We had been so impressed with yesterday’s rest day, the relaxed atmosphere and idyllic setting of our hotel that we decided to spend another day hanging around the pool and stay another night. After dinner, the arrangements were made with Reception. No problem. So our only challenge would be not to spend too long in the sun and get burned.
Wrong! It was overcast when we woke up, it was drizzling as we walked to breakfast and it was pouring down so hard while we had breakfast that we had extra coffees to stay out of the rain and delay the 30 m. dash to our cabanas. In the end I just took off my shirt – I was already in swimming trunks – and made a dash for it while Cliff & Mike hung around reception until it eased off a little. The floor in Cliff’s room was flooded as the rain had come in through the air-conditioning system.
Never mind. We are well ahead of our time budget. We still have to visit the smaller populations of other Melos on Cuba. Next we’ll see the M. guitartii group, including M. holguinensis, probably no more than Cuban members of the M. curvispinus group that is common in Columbia and Venezuela. It occurs around Holguin, our destination tomorrow, where it grows in places alongside the interesting Coryphantha / Escobaria cubensis. Apparently these plants are going to be difficult to find – we’ll need to look for serpentine and pyroxene-andesite outcrops. As though I don’t struggle enough recognising cacti, I now need to be a geologist as well!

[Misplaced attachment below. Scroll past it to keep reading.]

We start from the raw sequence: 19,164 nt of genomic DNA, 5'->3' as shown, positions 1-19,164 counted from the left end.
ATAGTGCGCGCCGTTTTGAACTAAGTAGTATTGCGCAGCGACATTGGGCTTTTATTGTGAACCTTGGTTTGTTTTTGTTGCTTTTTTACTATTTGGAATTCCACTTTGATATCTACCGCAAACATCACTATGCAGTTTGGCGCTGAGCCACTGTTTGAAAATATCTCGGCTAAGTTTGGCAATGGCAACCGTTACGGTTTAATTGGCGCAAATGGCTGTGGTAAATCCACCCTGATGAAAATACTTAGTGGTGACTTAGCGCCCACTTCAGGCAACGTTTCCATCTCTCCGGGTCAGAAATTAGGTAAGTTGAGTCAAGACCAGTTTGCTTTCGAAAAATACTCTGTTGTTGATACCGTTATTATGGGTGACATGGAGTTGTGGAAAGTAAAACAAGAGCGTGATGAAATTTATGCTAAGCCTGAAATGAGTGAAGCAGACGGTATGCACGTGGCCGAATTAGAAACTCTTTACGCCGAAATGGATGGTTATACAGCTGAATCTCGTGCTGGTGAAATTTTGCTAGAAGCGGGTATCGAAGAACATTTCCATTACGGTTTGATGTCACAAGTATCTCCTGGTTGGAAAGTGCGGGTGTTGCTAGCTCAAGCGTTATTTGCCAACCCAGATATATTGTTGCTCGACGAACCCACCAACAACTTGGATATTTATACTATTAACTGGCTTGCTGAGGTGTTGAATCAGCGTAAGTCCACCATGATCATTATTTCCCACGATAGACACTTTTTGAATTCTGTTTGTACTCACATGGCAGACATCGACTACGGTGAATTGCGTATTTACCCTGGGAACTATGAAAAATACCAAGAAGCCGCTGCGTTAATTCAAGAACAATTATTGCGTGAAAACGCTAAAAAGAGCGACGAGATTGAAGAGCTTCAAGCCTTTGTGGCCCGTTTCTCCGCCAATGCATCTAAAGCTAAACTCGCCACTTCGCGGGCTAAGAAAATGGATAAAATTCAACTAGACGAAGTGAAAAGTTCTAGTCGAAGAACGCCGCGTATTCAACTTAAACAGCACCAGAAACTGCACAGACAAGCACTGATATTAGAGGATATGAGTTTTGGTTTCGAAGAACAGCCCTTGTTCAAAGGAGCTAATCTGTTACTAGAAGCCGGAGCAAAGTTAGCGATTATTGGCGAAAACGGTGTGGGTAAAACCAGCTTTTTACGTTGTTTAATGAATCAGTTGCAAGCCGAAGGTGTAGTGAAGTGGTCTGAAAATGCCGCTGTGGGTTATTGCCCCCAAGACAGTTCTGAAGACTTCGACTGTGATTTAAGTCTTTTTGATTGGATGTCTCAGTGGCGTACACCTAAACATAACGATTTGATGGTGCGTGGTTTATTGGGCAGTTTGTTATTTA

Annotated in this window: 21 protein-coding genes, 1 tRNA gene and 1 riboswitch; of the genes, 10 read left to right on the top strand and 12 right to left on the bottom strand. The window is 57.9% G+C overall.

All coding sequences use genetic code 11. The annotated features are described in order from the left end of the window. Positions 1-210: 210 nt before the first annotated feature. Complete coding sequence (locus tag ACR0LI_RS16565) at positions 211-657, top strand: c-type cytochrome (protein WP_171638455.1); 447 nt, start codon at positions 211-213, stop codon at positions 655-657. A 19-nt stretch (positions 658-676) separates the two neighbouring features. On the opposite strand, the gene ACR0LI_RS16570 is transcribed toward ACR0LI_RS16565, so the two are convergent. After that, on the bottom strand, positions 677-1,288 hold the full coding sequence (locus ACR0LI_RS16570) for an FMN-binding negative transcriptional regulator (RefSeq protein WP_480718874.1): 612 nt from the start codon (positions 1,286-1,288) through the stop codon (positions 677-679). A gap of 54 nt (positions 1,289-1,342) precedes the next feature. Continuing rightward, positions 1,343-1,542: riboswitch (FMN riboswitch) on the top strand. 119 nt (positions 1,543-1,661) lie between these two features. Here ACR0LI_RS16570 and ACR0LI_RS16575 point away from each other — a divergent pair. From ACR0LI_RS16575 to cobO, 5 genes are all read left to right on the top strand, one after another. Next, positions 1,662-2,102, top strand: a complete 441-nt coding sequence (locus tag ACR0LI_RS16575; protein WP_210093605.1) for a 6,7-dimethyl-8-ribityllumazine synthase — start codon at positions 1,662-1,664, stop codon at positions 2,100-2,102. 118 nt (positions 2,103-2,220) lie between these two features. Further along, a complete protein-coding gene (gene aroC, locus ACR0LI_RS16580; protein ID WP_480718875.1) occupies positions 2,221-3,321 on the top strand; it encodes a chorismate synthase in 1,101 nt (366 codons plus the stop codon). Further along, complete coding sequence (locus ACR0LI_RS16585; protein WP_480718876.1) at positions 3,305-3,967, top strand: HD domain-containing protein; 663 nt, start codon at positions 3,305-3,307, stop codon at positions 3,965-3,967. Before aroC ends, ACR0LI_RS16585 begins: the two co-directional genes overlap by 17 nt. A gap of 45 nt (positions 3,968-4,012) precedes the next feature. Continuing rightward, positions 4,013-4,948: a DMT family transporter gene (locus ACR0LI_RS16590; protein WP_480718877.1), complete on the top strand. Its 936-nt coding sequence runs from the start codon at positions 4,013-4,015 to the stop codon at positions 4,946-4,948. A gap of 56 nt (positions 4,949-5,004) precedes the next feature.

The M. matanzanus group is the final group to find, again reported from serpentine outcrops, this time around the town of Matazan. Ironically, while this species is probably the most common Melocactus in cultivation in Europe, it is probably the least common in habitat. It forms a bright red cephalium while still comparatively young and small, and so is a popular houseplant with the general public and cactophiles alike.
The day turned out a strange mixture of threatening skies but no more rain. We are now very well rested! And half of my Cuba presentation for What I Saw Last Winter has been done.
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